Failing that, I would have thought that simply detecting whether motor A or B triggers an interrupt first would be enough to work out whether to slow A down (or speed B up). You could have some sort of feedback calculation. If A is much sooner than B then you slow A down a lot. If slightly sooner you slow it down a small amount. You need to be careful you don't get jitter (ie. constantly slowing down and speeding up by a small amount).

Try Googling:

``````synchronize motors pwm
``````

I found quite a few interesting posts about the same sort of thing.

alas, i have found no simpler way. it's much more complicated than what i described in that i am presently superimposing two motors to get a desired output. they won't always be at the same frequency. i need to be able to control their frequency and phase independently. and once i've accomplished this, i'll scale it up to an entire array of motors - it's my propensity for all things complicated.

i actually have it working pretty well using PID controls with single samples. if i can just wrangle this array, i can compute the moving average and reduce the impact of subtle frequency variations, which will make for smoother adjustments.

OK, well then something like this:

``````#define MAX_SAMPLES 100

volatile long ch1Samples [MAX_SAMPLES];
volatile byte ch1CurrentSample = 0 ;

void ch1_end() {
detachInterrupt(0);
attachInterrupt(0, ch1_begin, RISING);
ch1_pulseLength = millis() - ch1_startTime;

if (ch1CurrentSample < MAX_SAMPLES)
ch1Samples [ch1CurrentSample++] = ch1_pulseLength;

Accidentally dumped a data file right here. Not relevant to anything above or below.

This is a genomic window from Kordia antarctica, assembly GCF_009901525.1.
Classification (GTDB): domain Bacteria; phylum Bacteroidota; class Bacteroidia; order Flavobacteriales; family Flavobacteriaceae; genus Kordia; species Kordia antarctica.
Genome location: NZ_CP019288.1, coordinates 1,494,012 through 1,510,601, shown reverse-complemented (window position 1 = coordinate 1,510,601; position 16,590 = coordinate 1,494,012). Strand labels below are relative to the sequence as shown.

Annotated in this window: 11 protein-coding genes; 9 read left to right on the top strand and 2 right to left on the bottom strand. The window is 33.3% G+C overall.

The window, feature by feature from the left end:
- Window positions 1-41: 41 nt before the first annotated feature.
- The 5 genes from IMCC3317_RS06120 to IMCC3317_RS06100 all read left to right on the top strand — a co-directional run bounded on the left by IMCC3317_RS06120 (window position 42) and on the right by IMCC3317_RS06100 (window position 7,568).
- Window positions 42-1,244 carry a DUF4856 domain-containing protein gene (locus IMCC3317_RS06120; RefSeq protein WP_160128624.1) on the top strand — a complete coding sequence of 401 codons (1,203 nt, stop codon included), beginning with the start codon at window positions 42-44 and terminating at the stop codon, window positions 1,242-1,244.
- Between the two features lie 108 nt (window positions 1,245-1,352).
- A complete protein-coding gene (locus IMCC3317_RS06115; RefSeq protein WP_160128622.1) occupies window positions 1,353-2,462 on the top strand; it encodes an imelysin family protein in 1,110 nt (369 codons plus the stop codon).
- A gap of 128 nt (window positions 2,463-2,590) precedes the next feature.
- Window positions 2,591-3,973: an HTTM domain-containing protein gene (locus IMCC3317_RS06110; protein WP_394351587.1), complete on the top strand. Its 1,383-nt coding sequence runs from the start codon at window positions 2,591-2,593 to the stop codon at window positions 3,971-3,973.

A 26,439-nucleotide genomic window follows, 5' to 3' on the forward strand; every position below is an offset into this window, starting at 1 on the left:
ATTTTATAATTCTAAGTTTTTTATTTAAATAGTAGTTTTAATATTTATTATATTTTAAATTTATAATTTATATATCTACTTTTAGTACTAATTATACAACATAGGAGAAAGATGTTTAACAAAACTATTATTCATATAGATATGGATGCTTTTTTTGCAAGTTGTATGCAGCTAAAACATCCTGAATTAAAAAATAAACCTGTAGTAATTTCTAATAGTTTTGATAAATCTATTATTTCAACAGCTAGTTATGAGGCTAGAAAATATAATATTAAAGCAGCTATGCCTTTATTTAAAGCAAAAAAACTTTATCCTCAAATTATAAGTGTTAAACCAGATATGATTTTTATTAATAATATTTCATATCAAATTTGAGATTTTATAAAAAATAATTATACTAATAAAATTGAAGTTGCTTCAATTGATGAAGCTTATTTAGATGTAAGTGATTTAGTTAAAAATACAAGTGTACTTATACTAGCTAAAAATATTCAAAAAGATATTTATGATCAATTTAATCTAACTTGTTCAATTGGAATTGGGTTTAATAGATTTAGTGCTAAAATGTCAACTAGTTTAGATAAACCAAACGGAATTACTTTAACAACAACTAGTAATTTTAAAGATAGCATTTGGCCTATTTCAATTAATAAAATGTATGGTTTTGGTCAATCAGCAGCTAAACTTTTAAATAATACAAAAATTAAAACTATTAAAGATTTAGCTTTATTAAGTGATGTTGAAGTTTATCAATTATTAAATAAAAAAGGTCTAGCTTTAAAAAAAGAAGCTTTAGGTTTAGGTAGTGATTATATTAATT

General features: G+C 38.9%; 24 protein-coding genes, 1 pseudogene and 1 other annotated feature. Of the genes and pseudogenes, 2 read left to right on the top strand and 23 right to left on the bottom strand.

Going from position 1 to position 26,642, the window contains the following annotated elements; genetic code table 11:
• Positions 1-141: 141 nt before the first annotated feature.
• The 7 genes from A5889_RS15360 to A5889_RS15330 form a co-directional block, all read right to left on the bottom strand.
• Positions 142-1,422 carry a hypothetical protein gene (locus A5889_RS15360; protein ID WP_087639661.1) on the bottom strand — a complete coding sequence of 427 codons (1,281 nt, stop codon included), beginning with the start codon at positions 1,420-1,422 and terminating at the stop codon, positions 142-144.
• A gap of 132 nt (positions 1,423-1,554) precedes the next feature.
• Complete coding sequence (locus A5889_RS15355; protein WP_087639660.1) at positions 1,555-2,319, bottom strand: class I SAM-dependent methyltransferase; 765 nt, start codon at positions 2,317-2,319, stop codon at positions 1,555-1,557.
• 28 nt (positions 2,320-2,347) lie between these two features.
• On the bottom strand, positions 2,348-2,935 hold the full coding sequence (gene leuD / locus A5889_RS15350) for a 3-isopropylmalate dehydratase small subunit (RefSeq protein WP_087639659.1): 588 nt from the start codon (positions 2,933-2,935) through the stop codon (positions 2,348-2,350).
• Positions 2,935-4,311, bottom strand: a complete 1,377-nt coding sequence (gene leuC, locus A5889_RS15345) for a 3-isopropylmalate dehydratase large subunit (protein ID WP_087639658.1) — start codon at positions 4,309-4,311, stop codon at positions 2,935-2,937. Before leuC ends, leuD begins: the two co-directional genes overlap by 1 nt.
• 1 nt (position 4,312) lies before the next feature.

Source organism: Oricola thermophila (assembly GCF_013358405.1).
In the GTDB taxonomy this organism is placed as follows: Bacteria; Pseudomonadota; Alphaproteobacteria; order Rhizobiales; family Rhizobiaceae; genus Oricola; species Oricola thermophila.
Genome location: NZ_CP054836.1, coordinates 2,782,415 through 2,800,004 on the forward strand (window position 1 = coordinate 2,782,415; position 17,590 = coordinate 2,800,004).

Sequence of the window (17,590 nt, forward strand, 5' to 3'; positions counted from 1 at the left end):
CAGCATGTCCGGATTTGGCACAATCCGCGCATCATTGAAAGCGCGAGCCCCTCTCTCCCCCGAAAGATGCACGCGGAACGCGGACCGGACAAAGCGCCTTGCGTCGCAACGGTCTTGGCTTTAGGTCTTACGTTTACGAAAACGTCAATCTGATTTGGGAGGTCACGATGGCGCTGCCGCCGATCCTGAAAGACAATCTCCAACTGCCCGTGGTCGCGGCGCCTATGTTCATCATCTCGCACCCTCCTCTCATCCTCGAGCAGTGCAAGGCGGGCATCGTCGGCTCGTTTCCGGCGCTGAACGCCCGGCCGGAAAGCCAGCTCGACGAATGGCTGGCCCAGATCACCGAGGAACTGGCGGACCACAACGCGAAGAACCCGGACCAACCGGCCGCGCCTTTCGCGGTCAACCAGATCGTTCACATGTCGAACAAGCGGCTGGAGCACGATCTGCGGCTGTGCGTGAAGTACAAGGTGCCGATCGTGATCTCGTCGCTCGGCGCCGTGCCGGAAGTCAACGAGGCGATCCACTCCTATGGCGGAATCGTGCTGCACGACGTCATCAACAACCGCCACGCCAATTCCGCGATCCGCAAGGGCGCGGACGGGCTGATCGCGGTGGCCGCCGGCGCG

}
``````

That will gradually put samples into a buffer, adding 1 each time to the number in it.

Then in “loop” you see if the array has filled up, and then work on it:

``````void loop ()
{

if (ch1CurrentSample >= MAX_SAMPLES)
{

// calculate frequencies here and do whatever

ch1CurrentSample = 0;  // now we can gather another batch
}

// other stuff

} // end of loop
``````

thanks. i've been able to accomplish something really similar to this wherein i acquire x number of samples, average, then reset to take the next x samples. it resulted in somewhat mediocre function, which is what led me to try a rolling average, so that i'm constantly buffering in each new value and recomputing the average over the last x samples. that's what all the array shifting is about.

In that case you want a circular buffer:

``````void ch1_end() {
detachInterrupt(0);
attachInterrupt(0, ch1_begin, RISING);
ch1_pulseLength = millis() - ch1_startTime;

// wrap around at the end
if (ch1CurrentSample >= MAX_SAMPLES)
ch1CurrentSample = 0;

ch1Samples [ch1CurrentSample++] = ch1_pulseLength;
}
``````

So now ch1CurrentSample is the first free spot (which might have wrapped).

In loop, you now subtract x from that (where x is the number of samples you want). If that becomes less than zero you make it equal to MAX_SAMPLES - 1 (taking care with byte types which cannot become negative).

If a particular sample is zero, it means you never got it yet (eg. at the start of the program). Or you could have a counter, and start doing calculations once the count of samples exceeds your value of x.

So now you average from the (ch1CurrentSample - x) up to (ch1CurrentSample - 1) allowing for the wrapping.